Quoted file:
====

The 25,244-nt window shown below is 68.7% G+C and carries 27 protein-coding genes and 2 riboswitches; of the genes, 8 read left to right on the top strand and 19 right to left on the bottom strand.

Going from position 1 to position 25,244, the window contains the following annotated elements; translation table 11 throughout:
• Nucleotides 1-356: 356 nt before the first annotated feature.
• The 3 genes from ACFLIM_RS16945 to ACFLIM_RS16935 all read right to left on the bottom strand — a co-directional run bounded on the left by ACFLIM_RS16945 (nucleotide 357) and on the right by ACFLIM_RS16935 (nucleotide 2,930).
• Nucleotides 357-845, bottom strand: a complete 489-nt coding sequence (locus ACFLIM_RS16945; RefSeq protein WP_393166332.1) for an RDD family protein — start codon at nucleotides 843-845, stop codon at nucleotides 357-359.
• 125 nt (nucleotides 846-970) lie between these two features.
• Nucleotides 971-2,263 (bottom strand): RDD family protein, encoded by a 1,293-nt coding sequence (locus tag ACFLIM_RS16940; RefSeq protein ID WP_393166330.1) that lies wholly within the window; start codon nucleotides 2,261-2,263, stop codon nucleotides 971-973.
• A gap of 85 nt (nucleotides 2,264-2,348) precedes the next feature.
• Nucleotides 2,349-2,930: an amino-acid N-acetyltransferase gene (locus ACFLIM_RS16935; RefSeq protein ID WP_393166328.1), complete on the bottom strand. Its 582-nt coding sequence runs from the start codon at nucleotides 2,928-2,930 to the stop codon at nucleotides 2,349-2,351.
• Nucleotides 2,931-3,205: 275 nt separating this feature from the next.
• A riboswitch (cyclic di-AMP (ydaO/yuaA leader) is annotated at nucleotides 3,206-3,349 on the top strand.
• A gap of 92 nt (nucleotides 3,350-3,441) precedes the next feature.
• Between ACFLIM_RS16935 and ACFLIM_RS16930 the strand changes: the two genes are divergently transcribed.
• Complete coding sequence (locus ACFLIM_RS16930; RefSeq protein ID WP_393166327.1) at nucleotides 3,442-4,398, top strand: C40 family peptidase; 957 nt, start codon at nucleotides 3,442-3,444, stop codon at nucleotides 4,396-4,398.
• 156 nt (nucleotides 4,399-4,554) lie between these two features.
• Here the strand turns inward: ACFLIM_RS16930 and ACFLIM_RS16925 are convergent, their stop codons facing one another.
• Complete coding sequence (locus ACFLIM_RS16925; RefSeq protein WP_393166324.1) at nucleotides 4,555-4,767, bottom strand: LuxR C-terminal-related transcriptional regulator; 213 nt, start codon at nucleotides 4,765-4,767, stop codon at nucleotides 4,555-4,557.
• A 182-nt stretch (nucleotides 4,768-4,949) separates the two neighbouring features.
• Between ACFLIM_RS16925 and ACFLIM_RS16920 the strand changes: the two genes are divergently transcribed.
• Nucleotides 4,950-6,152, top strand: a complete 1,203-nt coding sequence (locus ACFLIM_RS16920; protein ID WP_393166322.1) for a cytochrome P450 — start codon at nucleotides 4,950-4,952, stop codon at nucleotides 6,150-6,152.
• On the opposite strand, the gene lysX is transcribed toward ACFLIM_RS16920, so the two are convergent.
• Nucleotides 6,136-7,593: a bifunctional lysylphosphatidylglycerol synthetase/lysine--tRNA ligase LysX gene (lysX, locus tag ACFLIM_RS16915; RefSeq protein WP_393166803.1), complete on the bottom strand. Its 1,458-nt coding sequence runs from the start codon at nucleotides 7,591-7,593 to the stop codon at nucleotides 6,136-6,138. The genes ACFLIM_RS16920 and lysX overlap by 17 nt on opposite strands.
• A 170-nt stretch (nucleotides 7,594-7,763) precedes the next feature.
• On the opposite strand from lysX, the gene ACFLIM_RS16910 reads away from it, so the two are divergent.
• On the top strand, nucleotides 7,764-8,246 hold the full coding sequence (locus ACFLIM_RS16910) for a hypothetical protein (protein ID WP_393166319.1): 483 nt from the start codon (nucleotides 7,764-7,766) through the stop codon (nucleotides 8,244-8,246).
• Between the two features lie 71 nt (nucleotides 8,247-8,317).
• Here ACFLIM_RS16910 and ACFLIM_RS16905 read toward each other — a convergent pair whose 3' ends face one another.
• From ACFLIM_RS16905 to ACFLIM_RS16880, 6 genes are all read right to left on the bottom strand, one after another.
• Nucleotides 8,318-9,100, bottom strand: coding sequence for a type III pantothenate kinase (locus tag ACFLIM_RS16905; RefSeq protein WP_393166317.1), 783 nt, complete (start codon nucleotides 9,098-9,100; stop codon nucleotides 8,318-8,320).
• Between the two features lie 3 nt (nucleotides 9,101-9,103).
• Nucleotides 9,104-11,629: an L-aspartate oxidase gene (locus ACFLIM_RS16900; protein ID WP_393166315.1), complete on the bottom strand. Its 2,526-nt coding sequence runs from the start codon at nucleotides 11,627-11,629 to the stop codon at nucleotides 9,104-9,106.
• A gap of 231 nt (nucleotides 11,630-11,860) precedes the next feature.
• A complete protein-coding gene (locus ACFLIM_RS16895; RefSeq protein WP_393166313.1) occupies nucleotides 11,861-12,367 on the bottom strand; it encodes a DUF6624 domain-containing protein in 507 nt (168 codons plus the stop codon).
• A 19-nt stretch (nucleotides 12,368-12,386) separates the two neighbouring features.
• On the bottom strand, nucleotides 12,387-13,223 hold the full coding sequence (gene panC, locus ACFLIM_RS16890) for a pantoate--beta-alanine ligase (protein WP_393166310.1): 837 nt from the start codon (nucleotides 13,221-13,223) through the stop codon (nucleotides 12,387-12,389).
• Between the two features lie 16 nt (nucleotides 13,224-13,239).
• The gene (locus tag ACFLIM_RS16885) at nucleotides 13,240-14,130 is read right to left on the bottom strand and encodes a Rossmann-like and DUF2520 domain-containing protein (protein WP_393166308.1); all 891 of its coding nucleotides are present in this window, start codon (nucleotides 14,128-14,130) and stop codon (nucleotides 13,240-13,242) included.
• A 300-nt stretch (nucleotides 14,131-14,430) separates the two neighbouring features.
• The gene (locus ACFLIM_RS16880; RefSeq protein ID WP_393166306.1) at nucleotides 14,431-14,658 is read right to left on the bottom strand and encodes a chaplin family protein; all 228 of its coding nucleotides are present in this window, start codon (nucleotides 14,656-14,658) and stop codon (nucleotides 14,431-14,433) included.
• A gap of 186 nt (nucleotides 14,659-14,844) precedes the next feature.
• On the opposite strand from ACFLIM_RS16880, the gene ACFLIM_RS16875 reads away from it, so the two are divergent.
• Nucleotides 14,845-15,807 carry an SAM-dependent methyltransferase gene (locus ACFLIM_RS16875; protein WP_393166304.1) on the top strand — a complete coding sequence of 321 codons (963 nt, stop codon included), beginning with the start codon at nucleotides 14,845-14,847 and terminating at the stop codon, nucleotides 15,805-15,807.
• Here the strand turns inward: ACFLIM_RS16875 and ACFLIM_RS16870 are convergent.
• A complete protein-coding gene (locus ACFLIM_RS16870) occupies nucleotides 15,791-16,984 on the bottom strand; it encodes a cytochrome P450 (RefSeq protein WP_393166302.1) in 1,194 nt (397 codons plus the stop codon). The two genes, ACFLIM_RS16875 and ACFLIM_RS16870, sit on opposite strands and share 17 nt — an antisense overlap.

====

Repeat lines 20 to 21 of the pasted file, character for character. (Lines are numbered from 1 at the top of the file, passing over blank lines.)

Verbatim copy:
• Nucleotides 4,950-6,152, top strand: a complete 1,203-nt coding sequence (locus ACFLIM_RS16920; protein ID WP_393166322.1) for a cytochrome P450 — start codon at nucleotides 4,950-4,952, stop codon at nucleotides 6,150-6,152.
• On the opposite strand, the gene lysX is transcribed toward ACFLIM_RS16920, so the two are convergent.